If you want to brave the most extreme weather, there are better options. Instead, the Pearl Izumi Attack Wxb is there when you need something to cover a more reasonable range of weather. At the bottom of the range 7C/45F should be attainable without too much difficulty. You might even be able to go colder but rain will challenge the lower end because of the nature of the fabric. As good as it is, the outer layer will hold a bit of water over time. It won't come through but it will leach warmth from your body in places like your forearms and the tops of your shoulders. Consider that detail more of a warning than a complaint though, not every jacket will do everything.
Where the Pearl Izumi Attack Wxb jacket shines is when the weather is changing. It was perfect when I was riding in San Diego during the launch of the new Enve MOG gravel bike. San Diego is hardly an area known for harsh winter weather and I headed out in shorts plus a jacket and a light long sleeve under it. There was some wind and it was certainly chilly but the early part of the ride was warm enough that I wondered if I'd made the wrong choice.
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When the weather is too warm it's the fantastic zipper that Pearl Izumi chose that you'll notice. It's a YKK piece that uses big plastic teeth and moves with ease. Keeping moisture out falls to a storm flap with enough structure that it won't get in the way. If you feel like you need some ventilation, unzip it from the bottom. If you need even more the upper zipper pull has a locking system that's easy to move one-handed but will stay put where you want it to. Sure, the fabric is breathable but there's nothing like a great zipper and this is one of the best.
During that ride in San Diego, the zipper meant that as I headed out into weather that was maybe too warm, I was fine. I was even able to grab food from my jersey pockets underneath with an easy pull of the bottom zipper up enough to clear the pockets. Later in the ride when the sky opened into the kind of desert rain that you get in Southern California, comfort was only a matter of zipping things back up.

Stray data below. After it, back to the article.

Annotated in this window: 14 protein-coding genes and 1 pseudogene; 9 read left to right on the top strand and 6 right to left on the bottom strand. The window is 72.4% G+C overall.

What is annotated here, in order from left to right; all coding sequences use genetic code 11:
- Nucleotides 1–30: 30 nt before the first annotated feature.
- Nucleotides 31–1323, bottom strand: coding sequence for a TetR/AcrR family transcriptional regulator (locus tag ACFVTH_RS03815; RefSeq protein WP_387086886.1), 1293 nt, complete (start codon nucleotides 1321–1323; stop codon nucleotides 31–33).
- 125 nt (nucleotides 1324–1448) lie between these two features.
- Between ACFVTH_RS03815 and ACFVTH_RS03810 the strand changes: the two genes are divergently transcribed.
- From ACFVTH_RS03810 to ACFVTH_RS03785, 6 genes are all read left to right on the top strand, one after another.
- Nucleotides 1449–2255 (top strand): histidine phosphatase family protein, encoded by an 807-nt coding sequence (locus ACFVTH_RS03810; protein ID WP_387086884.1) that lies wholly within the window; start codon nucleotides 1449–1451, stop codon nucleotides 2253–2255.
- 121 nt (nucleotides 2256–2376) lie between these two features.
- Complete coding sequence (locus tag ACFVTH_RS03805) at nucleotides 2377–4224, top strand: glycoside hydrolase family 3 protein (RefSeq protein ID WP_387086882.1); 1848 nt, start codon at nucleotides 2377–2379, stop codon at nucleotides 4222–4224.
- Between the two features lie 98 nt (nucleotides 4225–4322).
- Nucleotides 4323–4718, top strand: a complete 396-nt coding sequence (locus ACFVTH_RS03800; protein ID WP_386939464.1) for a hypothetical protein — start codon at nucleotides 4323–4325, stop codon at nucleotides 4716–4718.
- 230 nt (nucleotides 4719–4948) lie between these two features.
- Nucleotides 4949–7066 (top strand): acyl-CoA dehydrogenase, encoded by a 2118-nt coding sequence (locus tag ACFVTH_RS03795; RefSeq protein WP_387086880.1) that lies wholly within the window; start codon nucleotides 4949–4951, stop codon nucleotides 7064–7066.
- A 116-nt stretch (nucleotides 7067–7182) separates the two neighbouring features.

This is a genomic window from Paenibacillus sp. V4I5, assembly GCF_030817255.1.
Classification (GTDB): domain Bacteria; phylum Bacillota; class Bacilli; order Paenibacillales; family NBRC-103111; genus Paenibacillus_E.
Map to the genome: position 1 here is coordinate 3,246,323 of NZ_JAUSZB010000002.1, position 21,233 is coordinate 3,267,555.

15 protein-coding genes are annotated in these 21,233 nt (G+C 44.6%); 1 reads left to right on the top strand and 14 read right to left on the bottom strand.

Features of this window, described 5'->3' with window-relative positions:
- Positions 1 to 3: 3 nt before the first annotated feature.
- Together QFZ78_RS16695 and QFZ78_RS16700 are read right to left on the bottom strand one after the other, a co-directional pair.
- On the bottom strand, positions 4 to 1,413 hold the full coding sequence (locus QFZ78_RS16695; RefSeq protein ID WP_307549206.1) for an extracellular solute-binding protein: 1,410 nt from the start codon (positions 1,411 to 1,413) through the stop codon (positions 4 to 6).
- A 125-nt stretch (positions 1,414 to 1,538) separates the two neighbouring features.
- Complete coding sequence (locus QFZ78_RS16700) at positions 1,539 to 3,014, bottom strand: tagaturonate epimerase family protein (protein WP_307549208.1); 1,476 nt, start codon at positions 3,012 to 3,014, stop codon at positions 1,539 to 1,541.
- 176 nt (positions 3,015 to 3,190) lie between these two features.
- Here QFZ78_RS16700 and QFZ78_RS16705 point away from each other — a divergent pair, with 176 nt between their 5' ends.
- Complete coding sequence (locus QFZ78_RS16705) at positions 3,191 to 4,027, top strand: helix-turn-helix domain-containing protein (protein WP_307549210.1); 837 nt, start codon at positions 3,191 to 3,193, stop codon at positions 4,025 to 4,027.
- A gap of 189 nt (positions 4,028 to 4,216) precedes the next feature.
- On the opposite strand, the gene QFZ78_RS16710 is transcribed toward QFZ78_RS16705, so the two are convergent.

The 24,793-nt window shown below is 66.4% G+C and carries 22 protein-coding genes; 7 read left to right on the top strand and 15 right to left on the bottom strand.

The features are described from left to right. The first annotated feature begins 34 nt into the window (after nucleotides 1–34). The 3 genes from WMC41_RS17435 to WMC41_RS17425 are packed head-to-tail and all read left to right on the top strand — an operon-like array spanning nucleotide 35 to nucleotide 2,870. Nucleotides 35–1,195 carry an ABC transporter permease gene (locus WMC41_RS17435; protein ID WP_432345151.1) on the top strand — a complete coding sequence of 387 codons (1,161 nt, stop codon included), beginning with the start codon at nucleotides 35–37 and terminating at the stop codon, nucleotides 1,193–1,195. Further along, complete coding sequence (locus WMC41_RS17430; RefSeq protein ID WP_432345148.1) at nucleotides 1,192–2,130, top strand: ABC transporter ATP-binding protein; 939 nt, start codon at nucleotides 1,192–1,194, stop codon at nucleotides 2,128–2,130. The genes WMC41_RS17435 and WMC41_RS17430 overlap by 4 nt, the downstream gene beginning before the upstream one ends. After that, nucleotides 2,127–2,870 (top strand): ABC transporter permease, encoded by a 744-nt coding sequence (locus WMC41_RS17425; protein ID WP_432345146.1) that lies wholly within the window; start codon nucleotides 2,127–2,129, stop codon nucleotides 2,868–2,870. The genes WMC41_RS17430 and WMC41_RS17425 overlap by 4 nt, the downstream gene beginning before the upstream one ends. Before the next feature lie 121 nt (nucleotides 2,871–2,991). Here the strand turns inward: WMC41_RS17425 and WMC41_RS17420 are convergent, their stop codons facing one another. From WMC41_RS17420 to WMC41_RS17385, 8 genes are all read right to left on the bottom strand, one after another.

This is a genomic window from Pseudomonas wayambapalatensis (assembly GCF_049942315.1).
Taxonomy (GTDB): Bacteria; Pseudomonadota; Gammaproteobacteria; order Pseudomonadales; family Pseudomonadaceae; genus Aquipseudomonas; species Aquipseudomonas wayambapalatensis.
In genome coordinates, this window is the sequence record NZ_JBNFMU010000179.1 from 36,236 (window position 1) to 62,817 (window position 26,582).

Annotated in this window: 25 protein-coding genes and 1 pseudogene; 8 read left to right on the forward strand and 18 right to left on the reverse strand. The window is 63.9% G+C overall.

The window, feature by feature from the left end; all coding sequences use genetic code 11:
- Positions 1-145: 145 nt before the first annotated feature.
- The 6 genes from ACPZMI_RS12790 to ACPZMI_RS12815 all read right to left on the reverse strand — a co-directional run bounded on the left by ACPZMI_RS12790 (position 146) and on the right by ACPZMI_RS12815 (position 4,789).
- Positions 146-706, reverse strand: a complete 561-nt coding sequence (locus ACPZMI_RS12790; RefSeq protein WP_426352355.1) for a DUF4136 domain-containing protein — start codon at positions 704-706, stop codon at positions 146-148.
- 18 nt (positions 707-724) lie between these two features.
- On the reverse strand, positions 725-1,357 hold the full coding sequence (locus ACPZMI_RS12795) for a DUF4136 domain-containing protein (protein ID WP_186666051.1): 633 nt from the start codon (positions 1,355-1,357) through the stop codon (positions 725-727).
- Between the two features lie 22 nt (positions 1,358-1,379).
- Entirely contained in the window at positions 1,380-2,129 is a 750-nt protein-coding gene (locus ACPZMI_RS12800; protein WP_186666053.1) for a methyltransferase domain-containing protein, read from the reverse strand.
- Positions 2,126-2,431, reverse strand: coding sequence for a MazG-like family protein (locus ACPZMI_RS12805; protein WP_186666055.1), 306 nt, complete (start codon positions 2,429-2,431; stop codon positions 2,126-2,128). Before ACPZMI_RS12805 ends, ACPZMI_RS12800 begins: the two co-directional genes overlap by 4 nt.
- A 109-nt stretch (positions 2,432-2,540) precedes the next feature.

The Southern California rain did give me a chance to notice a few other details as well. One issue it highlighted was that the drop tail isn't long enough. The waist uses a hemmed design that creates a lot of structure and helps keep it flat. At the rear is a combination of elastic and silicone grip and, in combination with the relaxed fit, things definitely stay put while riding. Without fenders though, there's just not a whole lot of coverage to keep your chamois from getting soaked. It's a shame because the fabric itself does a great job of keeping water out.
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I spent a good amount of time through this review discussing the limitations of the Pearl Izumi Wxb jacket. Don't take that as any indication that I don't think it's great. As I said, not every jacket will do everything and Pearl Izumi created a jacket that covers what's important. Pair it with one of the best cycling base layers and a solid mid-layer and you can handle a huge range of possible situations. At the lower end, it does great with a Pearl Izumi Alpha layer and a warm base layer. What it will handle is impressive and more so if it's dry. As the temperature rises, you can play with the excellent zipper and make yourself comfortable without stopping. If it really heats up, you can even roll the Attack Wxb up and get it into a jersey pocket.
The other big advantage is that the performance on offer comes with a reasonable price. It's not hard to spend 3-4 times the price for a jacket and if you do, there are only a few places you might notice an advantage. One of those places is the lack of pockets and fasteners. Leaving them off does help keep price, and volume, down but it also means the sleeves are big and there's no way to adjust them plus you'll always need a mid-layer of some kind given there are no pockets.
For most people though, the Pearl Izumi Attack Wxb is an excellent three-season shell. The fit is comfortable and the fabric is high quality. There’s no glaring deficiency and it should handle a lot of things for a long time and for not a lot of money. Hard to ask for too much more.